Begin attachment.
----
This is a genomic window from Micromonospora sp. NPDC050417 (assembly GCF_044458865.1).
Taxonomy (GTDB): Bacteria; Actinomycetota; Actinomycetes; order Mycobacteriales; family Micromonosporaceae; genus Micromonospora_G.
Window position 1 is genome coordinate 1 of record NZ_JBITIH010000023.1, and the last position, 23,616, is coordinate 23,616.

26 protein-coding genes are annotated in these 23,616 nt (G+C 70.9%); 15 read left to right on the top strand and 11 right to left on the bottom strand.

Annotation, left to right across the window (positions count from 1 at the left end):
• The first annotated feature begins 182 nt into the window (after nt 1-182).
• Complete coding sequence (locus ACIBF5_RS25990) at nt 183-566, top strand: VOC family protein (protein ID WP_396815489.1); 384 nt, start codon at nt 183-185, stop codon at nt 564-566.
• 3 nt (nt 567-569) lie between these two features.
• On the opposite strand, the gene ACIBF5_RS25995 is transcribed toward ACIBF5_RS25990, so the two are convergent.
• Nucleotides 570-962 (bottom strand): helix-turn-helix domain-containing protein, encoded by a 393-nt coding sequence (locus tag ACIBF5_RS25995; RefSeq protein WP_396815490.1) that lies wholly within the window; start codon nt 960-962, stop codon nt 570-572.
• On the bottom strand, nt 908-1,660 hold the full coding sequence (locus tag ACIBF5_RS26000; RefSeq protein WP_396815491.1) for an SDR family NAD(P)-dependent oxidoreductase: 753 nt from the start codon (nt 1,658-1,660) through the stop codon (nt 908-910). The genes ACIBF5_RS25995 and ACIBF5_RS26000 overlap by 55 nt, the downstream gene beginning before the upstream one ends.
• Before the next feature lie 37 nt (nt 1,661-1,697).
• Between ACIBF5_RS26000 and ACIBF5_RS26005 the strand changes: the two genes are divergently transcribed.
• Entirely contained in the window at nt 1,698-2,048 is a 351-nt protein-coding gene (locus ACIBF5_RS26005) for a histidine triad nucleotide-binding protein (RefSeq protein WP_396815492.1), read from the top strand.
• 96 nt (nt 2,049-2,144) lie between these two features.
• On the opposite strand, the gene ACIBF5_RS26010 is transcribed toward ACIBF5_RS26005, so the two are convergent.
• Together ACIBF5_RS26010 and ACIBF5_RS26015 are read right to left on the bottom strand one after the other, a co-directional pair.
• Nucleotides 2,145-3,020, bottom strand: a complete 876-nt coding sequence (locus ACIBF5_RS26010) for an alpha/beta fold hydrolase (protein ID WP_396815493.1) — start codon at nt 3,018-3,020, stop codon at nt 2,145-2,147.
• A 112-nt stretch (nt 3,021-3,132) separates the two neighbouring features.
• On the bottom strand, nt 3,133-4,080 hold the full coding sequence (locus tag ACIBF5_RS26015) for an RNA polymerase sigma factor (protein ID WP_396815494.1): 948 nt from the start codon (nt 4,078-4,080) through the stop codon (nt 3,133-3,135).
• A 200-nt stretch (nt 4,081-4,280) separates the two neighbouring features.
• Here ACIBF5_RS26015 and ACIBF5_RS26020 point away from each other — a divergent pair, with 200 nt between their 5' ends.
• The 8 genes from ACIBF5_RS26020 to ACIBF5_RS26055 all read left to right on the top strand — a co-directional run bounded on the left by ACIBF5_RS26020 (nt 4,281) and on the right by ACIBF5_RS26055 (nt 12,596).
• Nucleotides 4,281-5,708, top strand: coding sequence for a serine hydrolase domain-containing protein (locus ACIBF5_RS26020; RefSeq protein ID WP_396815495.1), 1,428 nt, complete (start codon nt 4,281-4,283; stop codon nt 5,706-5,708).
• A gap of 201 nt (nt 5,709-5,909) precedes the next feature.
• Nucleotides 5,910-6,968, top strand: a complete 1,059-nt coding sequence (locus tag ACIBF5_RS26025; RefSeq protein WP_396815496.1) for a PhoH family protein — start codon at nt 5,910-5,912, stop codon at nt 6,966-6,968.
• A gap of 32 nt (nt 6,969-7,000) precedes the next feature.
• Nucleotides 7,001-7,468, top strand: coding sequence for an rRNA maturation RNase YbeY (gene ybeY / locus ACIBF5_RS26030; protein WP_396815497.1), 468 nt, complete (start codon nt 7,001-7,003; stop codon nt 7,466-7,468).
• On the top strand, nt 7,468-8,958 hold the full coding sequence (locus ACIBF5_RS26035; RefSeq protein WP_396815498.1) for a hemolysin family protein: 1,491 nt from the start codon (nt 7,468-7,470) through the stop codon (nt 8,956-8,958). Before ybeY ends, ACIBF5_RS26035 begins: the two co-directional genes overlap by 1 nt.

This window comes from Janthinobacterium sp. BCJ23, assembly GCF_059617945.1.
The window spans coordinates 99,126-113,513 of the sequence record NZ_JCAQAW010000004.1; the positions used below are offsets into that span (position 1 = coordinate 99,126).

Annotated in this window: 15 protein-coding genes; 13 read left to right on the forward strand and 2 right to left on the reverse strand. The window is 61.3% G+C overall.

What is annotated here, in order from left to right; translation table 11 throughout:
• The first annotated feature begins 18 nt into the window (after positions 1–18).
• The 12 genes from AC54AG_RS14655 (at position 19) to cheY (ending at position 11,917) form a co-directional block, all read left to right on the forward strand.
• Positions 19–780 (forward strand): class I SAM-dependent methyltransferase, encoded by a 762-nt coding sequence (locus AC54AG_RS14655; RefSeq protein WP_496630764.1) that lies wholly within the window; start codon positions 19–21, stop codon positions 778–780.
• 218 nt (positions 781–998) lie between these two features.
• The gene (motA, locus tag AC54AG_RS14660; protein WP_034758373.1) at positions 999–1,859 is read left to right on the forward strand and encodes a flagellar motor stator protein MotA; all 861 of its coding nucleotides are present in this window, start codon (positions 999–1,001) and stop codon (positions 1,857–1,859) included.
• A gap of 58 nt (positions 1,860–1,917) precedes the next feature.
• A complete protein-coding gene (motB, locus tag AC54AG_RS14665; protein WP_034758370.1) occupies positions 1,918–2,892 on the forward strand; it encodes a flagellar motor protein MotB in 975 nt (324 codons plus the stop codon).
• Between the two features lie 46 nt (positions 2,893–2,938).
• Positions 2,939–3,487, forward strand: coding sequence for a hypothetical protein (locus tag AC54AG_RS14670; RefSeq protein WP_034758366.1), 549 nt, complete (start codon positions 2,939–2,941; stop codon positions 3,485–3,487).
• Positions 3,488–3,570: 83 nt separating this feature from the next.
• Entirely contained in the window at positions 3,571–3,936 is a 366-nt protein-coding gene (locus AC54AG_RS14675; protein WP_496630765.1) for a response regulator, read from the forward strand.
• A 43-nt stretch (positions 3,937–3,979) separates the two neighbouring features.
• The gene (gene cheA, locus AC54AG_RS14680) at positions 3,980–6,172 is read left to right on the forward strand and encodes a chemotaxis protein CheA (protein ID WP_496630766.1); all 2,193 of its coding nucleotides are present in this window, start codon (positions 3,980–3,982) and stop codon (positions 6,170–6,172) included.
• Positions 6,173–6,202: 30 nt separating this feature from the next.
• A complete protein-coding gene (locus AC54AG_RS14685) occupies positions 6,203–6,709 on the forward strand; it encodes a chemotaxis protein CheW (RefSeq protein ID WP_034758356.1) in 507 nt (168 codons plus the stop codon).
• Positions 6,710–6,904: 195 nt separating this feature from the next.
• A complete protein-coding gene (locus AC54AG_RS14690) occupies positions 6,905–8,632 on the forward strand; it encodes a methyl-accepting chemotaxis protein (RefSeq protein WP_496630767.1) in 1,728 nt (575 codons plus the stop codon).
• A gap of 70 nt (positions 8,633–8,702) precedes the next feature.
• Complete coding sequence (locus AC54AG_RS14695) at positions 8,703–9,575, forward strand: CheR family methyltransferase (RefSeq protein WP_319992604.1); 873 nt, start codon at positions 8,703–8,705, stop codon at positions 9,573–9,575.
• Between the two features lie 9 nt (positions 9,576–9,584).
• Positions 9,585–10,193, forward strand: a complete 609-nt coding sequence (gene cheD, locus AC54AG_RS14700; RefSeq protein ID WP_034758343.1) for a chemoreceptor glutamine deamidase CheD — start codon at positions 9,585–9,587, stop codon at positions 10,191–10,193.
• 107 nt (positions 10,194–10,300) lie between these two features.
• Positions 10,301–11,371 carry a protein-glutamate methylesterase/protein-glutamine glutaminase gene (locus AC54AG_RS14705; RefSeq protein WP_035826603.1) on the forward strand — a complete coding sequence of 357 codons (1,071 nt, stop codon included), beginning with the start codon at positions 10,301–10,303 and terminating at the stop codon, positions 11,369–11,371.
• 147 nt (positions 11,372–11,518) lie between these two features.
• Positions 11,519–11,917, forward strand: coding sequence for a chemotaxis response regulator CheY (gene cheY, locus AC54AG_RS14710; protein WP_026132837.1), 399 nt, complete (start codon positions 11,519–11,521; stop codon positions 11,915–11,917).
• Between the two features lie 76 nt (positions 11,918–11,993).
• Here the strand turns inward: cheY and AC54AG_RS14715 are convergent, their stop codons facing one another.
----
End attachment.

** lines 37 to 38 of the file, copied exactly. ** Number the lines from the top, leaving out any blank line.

• 218 nt (positions 781–998) lie between these two features.
• The gene (motA, locus tag AC54AG_RS14660; protein WP_034758373.1) at positions 999–1,859 is read left to right on the forward strand and encodes a flagellar motor stator protein MotA; all 861 of its coding nucleotides are present in this window, start codon (positions 999–1,001) and stop codon (positions 1,857–1,859) included.